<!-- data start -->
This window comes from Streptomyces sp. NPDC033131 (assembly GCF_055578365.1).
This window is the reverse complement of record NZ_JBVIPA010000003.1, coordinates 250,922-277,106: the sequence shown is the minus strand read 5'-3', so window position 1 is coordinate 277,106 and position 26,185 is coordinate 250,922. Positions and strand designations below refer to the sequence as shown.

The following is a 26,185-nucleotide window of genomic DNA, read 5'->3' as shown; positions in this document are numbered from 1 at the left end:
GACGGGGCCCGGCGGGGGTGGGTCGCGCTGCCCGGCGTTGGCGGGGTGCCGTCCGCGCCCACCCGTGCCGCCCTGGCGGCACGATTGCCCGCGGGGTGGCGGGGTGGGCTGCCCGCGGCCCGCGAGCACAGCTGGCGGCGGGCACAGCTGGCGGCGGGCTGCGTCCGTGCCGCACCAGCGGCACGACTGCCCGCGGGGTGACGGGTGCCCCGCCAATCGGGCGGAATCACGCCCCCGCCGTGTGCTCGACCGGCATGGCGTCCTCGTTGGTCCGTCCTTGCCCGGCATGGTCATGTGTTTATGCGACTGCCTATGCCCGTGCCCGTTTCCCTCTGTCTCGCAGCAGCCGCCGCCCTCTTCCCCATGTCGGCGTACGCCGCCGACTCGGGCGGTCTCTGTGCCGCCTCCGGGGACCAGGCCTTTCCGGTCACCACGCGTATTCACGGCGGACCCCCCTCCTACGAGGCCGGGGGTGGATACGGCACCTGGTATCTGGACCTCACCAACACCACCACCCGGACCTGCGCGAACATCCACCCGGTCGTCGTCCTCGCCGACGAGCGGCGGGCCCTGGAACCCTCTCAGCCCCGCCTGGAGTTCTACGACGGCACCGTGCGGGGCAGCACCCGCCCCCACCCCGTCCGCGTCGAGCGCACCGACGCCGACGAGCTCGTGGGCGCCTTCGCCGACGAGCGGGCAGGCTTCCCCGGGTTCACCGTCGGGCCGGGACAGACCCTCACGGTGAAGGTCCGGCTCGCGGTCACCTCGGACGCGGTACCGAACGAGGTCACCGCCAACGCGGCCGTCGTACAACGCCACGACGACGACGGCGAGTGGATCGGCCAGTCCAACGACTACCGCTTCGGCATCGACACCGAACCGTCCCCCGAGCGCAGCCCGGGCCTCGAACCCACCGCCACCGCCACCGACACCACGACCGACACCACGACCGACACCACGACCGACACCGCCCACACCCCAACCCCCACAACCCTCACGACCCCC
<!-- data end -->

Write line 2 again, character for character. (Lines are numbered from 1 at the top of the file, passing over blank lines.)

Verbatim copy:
This window is the reverse complement of record NZ_JBVIPA010000003.1, coordinates 250,922-277,106: the sequence shown is the minus strand read 5'-3', so window position 1 is coordinate 277,106 and position 26,185 is coordinate 250,922. Positions and strand designations below refer to the sequence as shown.